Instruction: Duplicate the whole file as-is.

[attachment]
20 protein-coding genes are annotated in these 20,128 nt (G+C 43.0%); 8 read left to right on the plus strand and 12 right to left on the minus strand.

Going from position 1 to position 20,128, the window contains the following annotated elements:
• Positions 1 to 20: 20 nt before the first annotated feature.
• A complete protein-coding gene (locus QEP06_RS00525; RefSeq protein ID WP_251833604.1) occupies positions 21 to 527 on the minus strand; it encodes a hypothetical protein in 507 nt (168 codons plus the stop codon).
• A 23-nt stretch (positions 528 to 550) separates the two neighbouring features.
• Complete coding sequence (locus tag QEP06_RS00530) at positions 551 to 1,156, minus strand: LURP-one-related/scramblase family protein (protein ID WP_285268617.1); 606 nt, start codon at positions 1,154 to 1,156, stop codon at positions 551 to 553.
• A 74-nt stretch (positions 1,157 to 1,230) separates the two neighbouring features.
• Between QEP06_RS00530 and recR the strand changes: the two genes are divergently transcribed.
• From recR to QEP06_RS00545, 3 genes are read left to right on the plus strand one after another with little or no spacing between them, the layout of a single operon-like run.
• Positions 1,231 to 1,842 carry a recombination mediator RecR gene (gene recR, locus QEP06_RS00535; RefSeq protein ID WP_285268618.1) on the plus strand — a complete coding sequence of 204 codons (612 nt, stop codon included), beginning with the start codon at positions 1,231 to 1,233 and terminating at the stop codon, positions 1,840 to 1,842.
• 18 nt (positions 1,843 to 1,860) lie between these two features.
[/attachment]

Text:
20 protein-coding genes are annotated in these 20,128 nt (G+C 43.0%); 8 read left to right on the plus strand and 12 right to left on the minus strand.

Going from position 1 to position 20,128, the window contains the following annotated elements:
• Positions 1 to 20: 20 nt before the first annotated feature.
• A complete protein-coding gene (locus QEP06_RS00525; RefSeq protein ID WP_251833604.1) occupies positions 21 to 527 on the minus strand; it encodes a hypothetical protein in 507 nt (168 codons plus the stop codon).
• A 23-nt stretch (positions 528 to 550) separates the two neighbouring features.
• Complete coding sequence (locus tag QEP06_RS00530) at positions 551 to 1,156, minus strand: LURP-one-related/scramblase family protein (protein ID WP_285268617.1); 606 nt, start codon at positions 1,154 to 1,156, stop codon at positions 551 to 553.
• A 74-nt stretch (positions 1,157 to 1,230) separates the two neighbouring features.
• Between QEP06_RS00530 and recR the strand changes: the two genes are divergently transcribed.
• From recR to QEP06_RS00545, 3 genes are read left to right on the plus strand one after another with little or no spacing between them, the layout of a single operon-like run.
• Positions 1,231 to 1,842 carry a recombination mediator RecR gene (gene recR, locus QEP06_RS00535; RefSeq protein ID WP_285268618.1) on the plus strand — a complete coding sequence of 204 codons (612 nt, stop codon included), beginning with the start codon at positions 1,231 to 1,233 and terminating at the stop codon, positions 1,840 to 1,842.
• 18 nt (positions 1,843 to 1,860) lie between these two features.